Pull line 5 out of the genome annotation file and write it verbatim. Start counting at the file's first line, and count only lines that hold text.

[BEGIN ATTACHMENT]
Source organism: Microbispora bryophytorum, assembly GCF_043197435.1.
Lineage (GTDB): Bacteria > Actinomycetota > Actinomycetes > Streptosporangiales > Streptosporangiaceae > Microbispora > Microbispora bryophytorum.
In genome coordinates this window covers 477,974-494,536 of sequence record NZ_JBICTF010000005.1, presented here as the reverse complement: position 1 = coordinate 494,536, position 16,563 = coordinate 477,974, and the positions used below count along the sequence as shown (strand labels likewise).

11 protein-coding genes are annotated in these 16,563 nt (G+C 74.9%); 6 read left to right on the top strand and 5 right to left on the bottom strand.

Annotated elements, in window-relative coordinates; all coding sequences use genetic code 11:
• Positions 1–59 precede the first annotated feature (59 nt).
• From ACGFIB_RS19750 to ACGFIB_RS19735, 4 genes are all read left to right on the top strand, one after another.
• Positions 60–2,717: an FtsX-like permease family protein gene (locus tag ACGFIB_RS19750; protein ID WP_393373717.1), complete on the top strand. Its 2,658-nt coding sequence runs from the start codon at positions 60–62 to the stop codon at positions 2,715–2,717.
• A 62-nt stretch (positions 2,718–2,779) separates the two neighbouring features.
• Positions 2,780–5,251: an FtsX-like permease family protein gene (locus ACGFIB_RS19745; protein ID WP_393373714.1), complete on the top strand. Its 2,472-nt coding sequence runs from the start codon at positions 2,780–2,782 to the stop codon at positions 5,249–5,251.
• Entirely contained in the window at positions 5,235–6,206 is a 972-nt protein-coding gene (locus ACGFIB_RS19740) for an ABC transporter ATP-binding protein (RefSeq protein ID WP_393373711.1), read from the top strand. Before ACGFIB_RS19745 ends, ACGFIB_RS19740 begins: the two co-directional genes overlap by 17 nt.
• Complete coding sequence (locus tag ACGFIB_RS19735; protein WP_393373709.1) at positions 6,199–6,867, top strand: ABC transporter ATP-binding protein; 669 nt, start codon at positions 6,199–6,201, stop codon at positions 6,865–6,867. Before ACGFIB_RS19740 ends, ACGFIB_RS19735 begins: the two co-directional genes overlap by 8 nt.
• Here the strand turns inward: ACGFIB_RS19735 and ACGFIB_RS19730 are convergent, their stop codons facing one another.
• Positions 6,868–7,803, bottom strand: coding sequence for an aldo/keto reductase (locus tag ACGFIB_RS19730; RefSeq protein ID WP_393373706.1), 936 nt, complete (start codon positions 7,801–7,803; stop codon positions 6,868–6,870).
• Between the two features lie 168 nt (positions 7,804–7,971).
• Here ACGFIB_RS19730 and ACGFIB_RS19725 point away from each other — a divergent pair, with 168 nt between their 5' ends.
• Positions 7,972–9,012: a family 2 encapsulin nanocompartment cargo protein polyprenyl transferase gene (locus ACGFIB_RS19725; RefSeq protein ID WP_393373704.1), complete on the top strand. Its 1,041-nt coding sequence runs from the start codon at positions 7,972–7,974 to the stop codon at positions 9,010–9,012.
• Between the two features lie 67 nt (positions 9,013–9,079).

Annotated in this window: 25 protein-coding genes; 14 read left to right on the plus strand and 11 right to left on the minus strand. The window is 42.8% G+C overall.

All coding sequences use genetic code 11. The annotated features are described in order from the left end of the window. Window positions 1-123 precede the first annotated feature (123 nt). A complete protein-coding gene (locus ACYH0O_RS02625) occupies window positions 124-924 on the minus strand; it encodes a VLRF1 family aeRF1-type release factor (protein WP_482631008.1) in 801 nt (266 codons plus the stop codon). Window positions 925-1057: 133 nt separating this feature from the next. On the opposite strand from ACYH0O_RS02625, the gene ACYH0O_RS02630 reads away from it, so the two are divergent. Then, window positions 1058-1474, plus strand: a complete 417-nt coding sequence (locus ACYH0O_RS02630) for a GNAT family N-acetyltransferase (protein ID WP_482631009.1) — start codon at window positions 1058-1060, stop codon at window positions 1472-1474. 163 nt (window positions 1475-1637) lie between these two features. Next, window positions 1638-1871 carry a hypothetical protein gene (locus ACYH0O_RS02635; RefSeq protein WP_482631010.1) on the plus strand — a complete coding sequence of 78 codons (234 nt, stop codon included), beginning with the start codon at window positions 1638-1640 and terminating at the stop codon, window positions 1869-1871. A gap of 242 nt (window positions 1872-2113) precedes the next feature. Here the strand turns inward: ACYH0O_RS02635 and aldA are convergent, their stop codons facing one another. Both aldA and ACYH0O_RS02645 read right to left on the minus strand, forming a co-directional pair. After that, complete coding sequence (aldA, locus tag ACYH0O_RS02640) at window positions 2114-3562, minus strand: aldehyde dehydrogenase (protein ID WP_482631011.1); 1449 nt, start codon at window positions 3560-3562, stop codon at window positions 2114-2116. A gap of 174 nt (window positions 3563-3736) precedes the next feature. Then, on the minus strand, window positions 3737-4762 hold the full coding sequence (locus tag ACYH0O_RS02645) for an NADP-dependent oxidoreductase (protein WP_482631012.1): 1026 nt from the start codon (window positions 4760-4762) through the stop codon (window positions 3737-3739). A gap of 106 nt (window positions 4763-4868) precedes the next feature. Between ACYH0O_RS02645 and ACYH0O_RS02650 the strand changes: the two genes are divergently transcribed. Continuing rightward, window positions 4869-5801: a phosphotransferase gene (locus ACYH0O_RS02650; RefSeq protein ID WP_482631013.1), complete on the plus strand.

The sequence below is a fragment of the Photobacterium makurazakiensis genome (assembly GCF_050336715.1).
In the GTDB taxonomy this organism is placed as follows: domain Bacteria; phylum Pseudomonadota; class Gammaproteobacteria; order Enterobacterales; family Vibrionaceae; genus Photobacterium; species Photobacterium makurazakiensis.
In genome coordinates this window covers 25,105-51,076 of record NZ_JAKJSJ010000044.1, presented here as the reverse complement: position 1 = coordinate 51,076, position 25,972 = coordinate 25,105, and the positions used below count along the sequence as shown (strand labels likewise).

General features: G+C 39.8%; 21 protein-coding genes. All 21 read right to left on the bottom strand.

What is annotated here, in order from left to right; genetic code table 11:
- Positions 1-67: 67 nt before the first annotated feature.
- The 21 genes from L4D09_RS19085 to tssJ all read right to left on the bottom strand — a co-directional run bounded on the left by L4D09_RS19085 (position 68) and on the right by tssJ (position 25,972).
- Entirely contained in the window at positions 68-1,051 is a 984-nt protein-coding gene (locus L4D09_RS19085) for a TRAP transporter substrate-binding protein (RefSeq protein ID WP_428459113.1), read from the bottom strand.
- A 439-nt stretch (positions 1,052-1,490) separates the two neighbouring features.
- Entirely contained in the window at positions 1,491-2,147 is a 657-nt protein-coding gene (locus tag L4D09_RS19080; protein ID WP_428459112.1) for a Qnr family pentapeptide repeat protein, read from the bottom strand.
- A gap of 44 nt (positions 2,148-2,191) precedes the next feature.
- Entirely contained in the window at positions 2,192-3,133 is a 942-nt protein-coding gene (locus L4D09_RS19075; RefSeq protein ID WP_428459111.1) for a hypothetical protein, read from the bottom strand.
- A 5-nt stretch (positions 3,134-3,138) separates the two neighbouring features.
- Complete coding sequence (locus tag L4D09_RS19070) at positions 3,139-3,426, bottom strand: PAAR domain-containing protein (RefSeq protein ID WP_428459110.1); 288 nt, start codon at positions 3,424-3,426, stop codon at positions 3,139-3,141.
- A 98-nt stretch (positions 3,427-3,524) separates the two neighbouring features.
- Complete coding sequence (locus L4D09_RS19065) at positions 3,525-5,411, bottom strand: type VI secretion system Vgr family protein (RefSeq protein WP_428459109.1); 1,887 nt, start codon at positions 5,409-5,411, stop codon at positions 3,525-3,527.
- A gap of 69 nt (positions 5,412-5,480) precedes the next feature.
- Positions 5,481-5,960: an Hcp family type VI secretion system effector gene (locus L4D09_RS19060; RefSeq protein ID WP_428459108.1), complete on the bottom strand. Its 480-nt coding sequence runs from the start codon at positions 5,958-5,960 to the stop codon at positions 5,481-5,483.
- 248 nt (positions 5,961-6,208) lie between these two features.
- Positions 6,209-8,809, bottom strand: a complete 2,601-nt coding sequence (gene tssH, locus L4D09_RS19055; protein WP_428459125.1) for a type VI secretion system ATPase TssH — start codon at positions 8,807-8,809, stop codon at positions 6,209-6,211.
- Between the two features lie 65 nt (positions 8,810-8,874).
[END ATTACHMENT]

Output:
Annotated elements, in window-relative coordinates; all coding sequences use genetic code 11: